The first type of information that we're going to be able to learn is we're going to learn the number of signals, the total number of signals. The total number of signals is going to describe how many different types of hydrogens are present. Because, basically, let's say that you have three different peaks or let's look at our example here. This one has four different peaks. Notice that it has peak A, peak B, peak C, and peak D, or signal A through D. All of these protons are wearing different layers of clothing. You could imagine that proton A is the guy with the big heavy jacket and proton D is the one that he's in the process of stripping down and the other guys are somewhere in between.
What that's telling us is we have four distinct types of protons on this molecule. Just by telling me that, that's already a lot of information. It tells me how many different types of hydrogens or protons are present.
Then we've got the chemical shift. The chemical shift is the actual part that's the parts per million. That's going to tell me how shielded or deshielded the actual protons are. So now I'm going to know that there's four different types of protons and this one has a shift of four, this one has a shift of two, that's going to tell me kind of what kind of functional groups they're attached to. See where we're going with this? It's already telling me a lot of information.
But there's more than that. We're also going to be able to use the height of the signal. It turns out that on this sample NMR that I showed you, notice that some of them are really short and some of them are really tall? That's actually for a reason. It turns out that the ones that are taller, the ones that take up more area under that curve, that's going to represent that there's actually more of that type of hydrogen.
Just for example, taking A versus B, notice that I have A and B next to each other, I could safely say that there's more of the coated hydrogens, the wool coat, than the ones that are B, the ones that have slightly less clothing on or are slightly more deshielded because there seems to be a lot more area underneath that curve than there is below B. Get what I'm saying?
It turns out that we call that the relative ratio of hydrogen. Basically, it tells us that we have more of one type of hydrogen and less of another. Again, that's a lot of information.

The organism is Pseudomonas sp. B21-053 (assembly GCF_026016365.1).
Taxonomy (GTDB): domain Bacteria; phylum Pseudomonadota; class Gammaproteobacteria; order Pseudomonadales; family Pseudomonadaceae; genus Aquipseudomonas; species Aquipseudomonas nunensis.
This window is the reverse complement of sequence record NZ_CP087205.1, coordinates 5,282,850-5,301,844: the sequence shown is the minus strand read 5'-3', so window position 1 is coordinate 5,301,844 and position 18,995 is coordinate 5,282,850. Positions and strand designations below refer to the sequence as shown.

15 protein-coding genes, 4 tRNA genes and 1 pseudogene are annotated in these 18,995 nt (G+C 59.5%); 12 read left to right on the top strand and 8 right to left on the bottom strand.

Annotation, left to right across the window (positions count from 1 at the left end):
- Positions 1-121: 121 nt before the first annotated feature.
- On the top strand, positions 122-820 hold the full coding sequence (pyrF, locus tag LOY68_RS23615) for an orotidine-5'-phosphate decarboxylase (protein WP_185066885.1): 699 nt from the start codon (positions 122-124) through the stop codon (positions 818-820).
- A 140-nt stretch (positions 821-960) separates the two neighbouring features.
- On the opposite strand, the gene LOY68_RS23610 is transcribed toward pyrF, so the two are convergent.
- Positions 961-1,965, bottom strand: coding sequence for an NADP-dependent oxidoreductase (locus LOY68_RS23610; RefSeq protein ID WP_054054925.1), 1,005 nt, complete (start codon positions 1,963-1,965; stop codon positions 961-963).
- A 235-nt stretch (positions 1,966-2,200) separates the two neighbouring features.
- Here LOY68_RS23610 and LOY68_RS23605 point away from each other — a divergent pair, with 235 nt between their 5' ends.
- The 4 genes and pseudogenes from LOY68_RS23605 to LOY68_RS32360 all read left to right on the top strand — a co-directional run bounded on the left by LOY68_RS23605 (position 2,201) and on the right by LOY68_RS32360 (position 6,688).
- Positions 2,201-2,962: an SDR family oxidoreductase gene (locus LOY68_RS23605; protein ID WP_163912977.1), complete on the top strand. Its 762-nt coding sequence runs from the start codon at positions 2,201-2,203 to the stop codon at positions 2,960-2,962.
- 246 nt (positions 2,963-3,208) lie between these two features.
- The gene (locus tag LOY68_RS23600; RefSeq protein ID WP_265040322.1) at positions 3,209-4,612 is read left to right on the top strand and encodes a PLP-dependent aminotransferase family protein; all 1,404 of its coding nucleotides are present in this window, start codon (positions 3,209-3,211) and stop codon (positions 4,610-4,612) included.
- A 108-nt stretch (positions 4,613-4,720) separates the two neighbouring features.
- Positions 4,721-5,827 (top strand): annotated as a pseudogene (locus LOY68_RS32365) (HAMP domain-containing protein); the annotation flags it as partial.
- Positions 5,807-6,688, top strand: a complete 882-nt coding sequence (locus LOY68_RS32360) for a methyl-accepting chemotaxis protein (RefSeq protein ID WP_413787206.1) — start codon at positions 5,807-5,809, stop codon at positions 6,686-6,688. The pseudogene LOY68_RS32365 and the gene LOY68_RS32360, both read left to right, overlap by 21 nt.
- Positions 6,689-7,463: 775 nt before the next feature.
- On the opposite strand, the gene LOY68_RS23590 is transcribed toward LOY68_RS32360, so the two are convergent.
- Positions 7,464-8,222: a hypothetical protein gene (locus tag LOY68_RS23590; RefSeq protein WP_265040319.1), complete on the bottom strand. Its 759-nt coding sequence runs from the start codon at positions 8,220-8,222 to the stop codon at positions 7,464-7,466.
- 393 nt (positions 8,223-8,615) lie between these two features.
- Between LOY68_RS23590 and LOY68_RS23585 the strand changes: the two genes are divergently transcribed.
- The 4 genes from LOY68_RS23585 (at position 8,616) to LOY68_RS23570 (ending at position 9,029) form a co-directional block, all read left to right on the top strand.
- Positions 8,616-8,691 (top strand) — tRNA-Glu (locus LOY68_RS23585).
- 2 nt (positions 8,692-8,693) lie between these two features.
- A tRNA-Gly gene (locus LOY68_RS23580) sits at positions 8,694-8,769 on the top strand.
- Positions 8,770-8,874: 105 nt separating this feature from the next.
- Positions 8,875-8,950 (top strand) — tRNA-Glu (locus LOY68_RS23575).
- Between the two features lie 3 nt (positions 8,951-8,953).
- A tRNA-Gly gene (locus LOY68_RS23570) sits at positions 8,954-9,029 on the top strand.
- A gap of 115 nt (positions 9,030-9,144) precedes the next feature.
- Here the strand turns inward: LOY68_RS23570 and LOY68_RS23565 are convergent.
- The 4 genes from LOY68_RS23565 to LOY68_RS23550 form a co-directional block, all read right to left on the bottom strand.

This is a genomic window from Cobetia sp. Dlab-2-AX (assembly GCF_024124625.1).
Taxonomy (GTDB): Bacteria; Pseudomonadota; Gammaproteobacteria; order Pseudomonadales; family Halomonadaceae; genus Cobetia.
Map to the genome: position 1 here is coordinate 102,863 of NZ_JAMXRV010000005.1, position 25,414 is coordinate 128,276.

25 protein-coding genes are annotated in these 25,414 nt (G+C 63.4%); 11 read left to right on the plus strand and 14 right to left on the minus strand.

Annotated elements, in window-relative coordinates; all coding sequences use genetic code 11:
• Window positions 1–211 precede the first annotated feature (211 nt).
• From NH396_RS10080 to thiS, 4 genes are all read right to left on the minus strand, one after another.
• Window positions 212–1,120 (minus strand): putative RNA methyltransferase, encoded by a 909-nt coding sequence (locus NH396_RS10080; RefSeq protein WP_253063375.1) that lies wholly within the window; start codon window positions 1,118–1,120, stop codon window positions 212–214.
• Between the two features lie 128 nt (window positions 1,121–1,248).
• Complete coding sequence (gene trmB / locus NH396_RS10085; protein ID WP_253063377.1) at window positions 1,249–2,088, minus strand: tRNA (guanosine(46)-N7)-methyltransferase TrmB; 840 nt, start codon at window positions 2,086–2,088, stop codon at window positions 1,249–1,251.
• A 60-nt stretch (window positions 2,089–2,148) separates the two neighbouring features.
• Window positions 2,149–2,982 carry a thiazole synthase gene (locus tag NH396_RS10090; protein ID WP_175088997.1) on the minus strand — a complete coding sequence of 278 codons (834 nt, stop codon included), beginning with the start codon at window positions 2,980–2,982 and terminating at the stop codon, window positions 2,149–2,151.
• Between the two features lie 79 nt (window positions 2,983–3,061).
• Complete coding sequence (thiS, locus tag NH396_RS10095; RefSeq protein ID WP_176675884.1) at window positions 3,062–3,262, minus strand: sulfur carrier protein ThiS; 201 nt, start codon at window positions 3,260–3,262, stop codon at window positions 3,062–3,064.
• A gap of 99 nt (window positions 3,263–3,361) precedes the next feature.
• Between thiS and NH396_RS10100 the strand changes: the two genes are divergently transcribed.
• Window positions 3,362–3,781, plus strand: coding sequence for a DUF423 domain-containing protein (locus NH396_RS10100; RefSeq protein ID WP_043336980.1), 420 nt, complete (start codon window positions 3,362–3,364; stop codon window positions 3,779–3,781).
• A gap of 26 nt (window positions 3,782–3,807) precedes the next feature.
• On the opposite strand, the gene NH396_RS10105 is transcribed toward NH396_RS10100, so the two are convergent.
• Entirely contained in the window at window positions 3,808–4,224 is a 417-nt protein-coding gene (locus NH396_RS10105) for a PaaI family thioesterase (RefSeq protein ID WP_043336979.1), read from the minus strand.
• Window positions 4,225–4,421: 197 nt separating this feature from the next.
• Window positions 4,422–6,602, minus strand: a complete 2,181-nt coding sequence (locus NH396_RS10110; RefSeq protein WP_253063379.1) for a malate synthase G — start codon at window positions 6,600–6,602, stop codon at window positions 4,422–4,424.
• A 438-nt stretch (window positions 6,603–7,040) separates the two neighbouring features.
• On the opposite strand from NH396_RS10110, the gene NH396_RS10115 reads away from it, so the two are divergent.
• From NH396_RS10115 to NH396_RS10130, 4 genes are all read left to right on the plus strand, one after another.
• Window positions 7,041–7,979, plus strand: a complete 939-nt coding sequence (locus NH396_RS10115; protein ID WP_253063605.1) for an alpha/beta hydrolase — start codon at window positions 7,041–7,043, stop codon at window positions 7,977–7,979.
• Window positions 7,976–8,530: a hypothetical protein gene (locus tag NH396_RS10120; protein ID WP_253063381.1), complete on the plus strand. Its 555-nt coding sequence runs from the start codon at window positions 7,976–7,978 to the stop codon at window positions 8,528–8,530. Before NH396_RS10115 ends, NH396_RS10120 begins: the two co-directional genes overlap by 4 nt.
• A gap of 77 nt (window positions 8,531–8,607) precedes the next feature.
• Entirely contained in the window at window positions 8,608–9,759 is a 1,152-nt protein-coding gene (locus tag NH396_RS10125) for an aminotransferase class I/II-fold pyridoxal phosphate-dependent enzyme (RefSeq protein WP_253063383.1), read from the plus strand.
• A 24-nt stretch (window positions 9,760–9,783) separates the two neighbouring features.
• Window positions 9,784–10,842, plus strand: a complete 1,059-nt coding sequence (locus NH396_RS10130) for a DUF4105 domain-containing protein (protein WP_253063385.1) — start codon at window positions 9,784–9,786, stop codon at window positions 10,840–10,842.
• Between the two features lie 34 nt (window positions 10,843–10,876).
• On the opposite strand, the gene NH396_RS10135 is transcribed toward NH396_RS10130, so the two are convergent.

But finally, we have spin splitting or what's called multiplicity. Spin splitting is that final piece of information that really just helps us determine the structure of a molecule and what it does is it describes to us how close or how far the different molecules are from each other.
Now spin splitting is represented by the fact instead of just being one peak, notice that a lot of these have multiple little peaks in them. For example, D, the guy that's most stripped down, appears to have four little tiny peaks in it. Those are what we call the multiplicity or the splits. That's going to tell us what type of hydrogens he's next to.
Tons of information here. What we're going to do now is we're going to spend lots of time going through every single piece of this so that you really understand. We're going to do every single piece of this in depth so that you can take one of these NMR spectra and understand perfectly what's going on. At least that's the goal. Let's go ahead and move on to the next topic.
The carbon NMR chemical shifts of diethylmethylamine, piperidine, propan-1-ol, and propanal follow. Determine which spectrum corresponds to each structure, and show which carbon atom(s) are responsible for each absorption.
(a) 25.9, 27.8, 47.9
(b) 12.4, 41.0, 51.1
(c) 7.9, 44.7, 201.9
(d) 10.0, 25.8, 63.6
Where would you expect to find the 'H NMR signal of (CH3)2Mg relative to the TMS signal? (Hint: Magnesium is even less electronegative than silicon.)
Each signal produced in an NMR spectra has 3 variables. Those variables are ___ .
A) Signal strength, signal splitting and signal height
B) Signal strength, signal shift and signal height
C) Signal shift, signal splitting and signal strength
D) Signal shift, signal splitting and signal integration
Which of the following statements regarding NMR spectroscopy is wrong?
a) NMR signals towards the left of the spectral chart correspond to larger chemical shifts.
b) Chemical shifts are larger when the frequencies of the radiation which induces the nuclear transitions are higher.
c) Chemical shifts are larger when shielding effects are greater.
d) A hydrogen signal splits into n+1 peaks by spin-spin coupling when the number of equivalent hydrogen atoms on adjacent atom(s) is n, and no other neighbouring atoms are involved.
NMR stands for ____________________ ____________________ ____________________ .
The following questions pertain to the charting of NMR spectra. MATCH a term to each description below. Place the letter of the term in the blank to the right of the description.
b. high-field or upfield side
d. delta δ
e. low-field or downfield side
f. chemical shift
g. specific absorption
i. When looking at an NMR chart the right-hand part of the chart is the ____.
ii. The exact place on the chart at which a nucleus absorbs is called its ____.
iii. The calibration standard for 1H and 13C NMR is:
iv. The NMR charts are calibrated using an arbitrary scale that is divided into ____ units.
Which of the following is true about the location of signals in a 1H NMR spectrum?
a) It indicates the number of protons in the signal.
b) It indicates the electronic environment of neighboring protons.
c) It indicates the number of different protons.
d) It indicates the electronic environment of absorbing protons.
e) It indicates the number of neighboring protons.
The coupling constant (J) for bromoethane is 7 Hz when the 1H NMR spectrum is acquired at 250 MHz. What is the coupling constant between these protons when the spectrum is acquired at 500 MHz?
a) 14 Hz
b) 7 Hz
c) 3.5 Hz
d) 21 Hz
e) none of these
Which of the following is not a common solvent used for acquiring a 1H NMR spectrum?
Which aspect of 1H NMR spectrum gives information about other nearby protons?
a. number of different signals
b. degree of shielding
c. intensities of peaks
d. splitting of signals
e. degree of deshielding